In his 1953 masterpiece, “The Captive Mind,” the Polish poet and dissident Czeslaw Milosz analyzed the psychological and intellectual pathways through which some of his former colleagues in Poland’s post-war Communist regime allowed themselves to be converted into ardent Stalinists. In none of the cases that Milosz analyzed was coercion the main reason for the conversion.

They wanted to believe. They were willing to adapt. They thought they could do more good from the inside. They convinced themselves that their former principles didn’t fit with the march of history, or that to hold fast to one’s beliefs was a sign of priggishness and pig-headedness. They felt that to reject the new order of things was to relegate themselves to irrelevance and oblivion. They mocked their former friends who refused to join the new order as morally vain reactionaries. They convinced themselves that, brutal and capricious as Stalinism might be, it couldn’t possibly be worse than the exploitative capitalism of the West.

I fear we are witnessing a similar process unfold among many conservative intellectuals on the right. It has been stunning to watch a movement that once believed in the benefits of free trade and free enterprise merrily give itself over to a champion of protectionism whose economic instincts recall the corporatism of 1930s Italy or 1950s Argentina. It is no less stunning to watch people once mocked Obama for being too soft on Russia suddenly discover the virtues of Trump’s “pragmatism” on the subject.

And it is nothing short of amazing to watch the party of onetime moral majoritarians, who spent a decade fulminating about Bill Clinton’s sexual habits, suddenly find complete comfort with the idea that character and temperament are irrelevant qualifications for high office.

The mental pathways by which the new Trumpian conservatives have made their peace with their new political master aren’t so different from Milosz’s former colleagues.

There’s the same desperate desire for political influence; the same belief that Trump represents a historical force to which they ought to belong; the same willingness to bend or discard principles they once considered sacred; the same fear of seeming out-of-touch with the mood of the public; the same tendency to look the other way at comments or actions that they cannot possibly justify; the same belief that you do more good by joining than by opposing; the same Manichean belief that, if Hillary Clinton had been elected, the United States would have all-but ended as a country.

This is supposed to be the road of pragmatism, of turning lemons into lemonade. I would counter that it’s the road of ignominy, of hitching a ride with a drunk driver.
So, then, to the subject that bring me here today: Maintaining intellectual integrity in the age of Trump.

When Judea wrote me last summer to ask if I’d be this year’s speaker, I got my copy of Danny’s collected writings, “At Home in the World,” and began to read him all over again. It brought back to me the fact that, the reason we honor Danny’s memory isn’t that he’s a martyred journalist. It’s that he was a great journalist.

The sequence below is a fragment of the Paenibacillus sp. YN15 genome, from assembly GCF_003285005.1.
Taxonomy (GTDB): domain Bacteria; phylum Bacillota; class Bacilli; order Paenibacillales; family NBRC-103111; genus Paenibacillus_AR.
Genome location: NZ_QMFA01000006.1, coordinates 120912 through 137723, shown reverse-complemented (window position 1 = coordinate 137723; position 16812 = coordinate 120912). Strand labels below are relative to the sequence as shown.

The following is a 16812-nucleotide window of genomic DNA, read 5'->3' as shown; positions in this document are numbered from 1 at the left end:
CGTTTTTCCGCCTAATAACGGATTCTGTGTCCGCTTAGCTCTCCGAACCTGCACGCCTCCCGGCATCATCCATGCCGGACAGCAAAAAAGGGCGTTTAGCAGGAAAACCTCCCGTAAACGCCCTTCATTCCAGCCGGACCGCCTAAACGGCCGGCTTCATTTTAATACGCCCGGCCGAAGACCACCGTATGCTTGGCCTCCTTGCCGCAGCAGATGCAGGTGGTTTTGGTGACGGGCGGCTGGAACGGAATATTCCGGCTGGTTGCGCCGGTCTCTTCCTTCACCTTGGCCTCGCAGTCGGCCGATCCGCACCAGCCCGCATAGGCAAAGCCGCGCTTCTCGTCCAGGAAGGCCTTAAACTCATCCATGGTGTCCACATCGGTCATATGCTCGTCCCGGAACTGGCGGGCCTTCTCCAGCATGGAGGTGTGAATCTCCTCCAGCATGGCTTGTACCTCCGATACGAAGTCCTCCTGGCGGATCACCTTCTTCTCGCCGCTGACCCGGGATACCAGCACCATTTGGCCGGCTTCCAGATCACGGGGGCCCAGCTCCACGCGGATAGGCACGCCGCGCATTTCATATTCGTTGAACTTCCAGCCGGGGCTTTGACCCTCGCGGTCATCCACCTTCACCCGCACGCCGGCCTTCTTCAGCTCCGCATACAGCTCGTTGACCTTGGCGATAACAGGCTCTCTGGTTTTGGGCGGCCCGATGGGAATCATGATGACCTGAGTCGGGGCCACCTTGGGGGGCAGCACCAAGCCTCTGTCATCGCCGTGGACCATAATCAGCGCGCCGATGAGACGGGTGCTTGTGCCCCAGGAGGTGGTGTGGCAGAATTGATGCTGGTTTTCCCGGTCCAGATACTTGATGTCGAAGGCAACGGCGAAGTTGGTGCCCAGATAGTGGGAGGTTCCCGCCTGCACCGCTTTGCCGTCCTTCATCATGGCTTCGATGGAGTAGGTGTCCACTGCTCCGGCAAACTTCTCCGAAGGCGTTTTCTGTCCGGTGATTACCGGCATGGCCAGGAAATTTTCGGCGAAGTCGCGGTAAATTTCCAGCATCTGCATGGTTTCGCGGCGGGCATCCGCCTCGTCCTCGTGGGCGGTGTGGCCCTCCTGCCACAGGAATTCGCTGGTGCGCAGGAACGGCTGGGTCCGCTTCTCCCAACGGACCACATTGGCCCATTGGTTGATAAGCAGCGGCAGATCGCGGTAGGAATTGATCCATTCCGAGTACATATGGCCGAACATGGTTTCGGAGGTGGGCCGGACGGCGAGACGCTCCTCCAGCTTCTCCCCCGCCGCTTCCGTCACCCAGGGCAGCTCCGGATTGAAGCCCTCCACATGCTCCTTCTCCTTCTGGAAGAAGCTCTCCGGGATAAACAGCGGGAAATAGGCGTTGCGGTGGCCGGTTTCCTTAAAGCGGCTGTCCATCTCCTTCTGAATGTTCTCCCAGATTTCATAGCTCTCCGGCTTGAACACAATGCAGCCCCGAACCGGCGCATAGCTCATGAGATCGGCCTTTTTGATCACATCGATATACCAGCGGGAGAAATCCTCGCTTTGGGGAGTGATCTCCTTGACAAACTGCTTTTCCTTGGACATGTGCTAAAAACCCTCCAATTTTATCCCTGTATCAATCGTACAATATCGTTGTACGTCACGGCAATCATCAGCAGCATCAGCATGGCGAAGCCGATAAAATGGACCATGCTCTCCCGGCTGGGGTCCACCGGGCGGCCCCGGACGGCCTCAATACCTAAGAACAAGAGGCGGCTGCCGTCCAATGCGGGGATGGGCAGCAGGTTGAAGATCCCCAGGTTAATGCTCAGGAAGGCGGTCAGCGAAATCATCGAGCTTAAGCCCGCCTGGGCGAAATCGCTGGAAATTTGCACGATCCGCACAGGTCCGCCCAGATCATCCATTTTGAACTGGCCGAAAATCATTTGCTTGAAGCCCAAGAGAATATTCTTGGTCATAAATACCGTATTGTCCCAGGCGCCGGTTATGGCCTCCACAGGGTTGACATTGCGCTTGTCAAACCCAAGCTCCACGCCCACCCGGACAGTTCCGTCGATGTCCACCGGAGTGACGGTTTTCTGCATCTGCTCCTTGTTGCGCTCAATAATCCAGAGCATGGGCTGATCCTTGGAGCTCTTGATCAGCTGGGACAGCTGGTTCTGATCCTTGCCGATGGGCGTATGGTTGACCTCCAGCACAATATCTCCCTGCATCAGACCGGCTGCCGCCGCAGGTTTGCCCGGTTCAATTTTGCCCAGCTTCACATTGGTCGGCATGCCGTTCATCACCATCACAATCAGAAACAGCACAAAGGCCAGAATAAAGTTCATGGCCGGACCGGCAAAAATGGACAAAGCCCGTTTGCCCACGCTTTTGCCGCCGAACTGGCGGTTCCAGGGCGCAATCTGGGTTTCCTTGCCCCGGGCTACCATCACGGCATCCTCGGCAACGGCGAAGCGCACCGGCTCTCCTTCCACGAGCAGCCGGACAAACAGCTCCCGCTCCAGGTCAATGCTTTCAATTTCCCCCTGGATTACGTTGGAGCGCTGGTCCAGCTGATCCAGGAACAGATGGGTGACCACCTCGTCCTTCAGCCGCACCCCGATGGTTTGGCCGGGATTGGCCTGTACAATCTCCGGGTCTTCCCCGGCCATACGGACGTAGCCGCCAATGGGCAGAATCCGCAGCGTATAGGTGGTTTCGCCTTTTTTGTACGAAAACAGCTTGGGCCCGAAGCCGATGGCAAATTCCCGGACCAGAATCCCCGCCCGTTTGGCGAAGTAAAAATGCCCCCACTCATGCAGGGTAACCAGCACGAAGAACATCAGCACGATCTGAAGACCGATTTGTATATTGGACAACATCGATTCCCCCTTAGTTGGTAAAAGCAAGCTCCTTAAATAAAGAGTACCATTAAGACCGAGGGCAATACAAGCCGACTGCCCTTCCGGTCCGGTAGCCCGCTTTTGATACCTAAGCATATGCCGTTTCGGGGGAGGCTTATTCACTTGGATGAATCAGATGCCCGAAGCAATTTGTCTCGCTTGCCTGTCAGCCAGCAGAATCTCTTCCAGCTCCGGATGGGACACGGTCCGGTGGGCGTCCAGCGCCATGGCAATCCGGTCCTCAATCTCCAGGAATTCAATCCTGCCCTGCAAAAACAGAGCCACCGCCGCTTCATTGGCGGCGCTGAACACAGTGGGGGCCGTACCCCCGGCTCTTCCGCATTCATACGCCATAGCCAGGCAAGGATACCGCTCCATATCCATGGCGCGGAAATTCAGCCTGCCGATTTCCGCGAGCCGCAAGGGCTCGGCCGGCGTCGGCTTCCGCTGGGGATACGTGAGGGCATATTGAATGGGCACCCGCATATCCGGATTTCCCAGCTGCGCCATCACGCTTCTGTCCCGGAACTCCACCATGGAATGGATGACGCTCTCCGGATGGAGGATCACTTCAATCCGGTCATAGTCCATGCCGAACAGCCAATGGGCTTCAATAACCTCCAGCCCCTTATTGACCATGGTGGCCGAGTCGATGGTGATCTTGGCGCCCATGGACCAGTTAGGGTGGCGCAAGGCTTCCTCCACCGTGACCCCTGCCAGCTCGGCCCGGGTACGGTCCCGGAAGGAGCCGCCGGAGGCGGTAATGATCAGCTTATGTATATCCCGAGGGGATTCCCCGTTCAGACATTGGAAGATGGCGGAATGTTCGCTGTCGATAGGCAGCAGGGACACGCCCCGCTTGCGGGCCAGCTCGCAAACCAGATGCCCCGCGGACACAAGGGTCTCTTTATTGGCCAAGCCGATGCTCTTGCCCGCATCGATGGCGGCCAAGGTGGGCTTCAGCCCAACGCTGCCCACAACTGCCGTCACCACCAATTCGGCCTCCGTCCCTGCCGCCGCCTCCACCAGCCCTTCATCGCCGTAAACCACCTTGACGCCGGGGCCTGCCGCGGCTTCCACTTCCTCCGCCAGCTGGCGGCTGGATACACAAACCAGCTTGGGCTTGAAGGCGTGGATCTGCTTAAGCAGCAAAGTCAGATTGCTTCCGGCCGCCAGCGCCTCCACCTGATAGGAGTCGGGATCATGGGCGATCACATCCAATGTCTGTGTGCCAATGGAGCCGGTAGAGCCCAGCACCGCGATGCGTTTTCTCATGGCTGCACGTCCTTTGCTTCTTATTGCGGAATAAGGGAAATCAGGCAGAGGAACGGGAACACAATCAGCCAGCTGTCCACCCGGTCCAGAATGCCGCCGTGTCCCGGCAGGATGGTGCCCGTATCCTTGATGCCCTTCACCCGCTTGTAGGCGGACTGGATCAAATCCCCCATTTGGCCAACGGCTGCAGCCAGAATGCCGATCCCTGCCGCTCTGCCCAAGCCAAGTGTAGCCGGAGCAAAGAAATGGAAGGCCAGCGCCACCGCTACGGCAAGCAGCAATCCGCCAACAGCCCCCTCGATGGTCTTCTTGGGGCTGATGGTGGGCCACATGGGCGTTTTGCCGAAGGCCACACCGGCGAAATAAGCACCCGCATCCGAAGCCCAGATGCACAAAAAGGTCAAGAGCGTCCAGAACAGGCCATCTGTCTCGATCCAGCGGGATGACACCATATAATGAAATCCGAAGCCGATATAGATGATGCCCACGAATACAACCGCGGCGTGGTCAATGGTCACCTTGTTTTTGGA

Let me show you what I mean. Here’s something Danny wrote in February 2001, almost exactly a year before his death, from the site of an earthquake disaster in the Indian town of Anjar.

What is India’s earthquake zone really like? It smells. It reeks. You can’t imagine the odor of several hundred bodies decaying for five days as search teams pick away at slabs of crumbled buildings in this town. Even if you’ve never smelled it before, the brain knows what it is, and orders you to get away. After a day, the nose gets stuffed up in self-defense. But the brain has registered the scent, and picks it up in innocent places: lip balm, sweet candy, stale breath, an airplane seat.

What stands out for me in this passage is that it shows that Danny was a writer who observed with all his senses. He saw. He listened. He smelled. He bore down. He reflected.

He understood that what the reader had to know about Anjar wasn’t a collection of statistics; it was the visceral reality of a massive human tragedy. And he was able to express all this in language that was compact, unadorned, compelling and deeply true.

George Orwell wrote, “To see what is in front of one’s nose needs a constant struggle.” Danny saw what was in front of his nose.

We each have our obligations to see what’s in front of one’s nose, whether we’re reporters, columnists, or anything else. This is the essence of intellectual integrity.

Not to look around, or beyond, or away from the facts, but to look straight at them, to recognize and call them for what they are, nothing more or less. To see things as they are before we re-interpret them into what we’d like them to be. To believe in an epistemology that can distinguish between truth and falsity, facts and opinions, evidence and wishes. To defend habits of mind and institutions of society, above all a free press, which preserve that epistemology. To hold fast to a set of intellectual standards and moral convictions that won’t waver amid changes of political fashion or tides of unfavorable opinion. To speak the truth irrespective of what it means for our popularity or influence.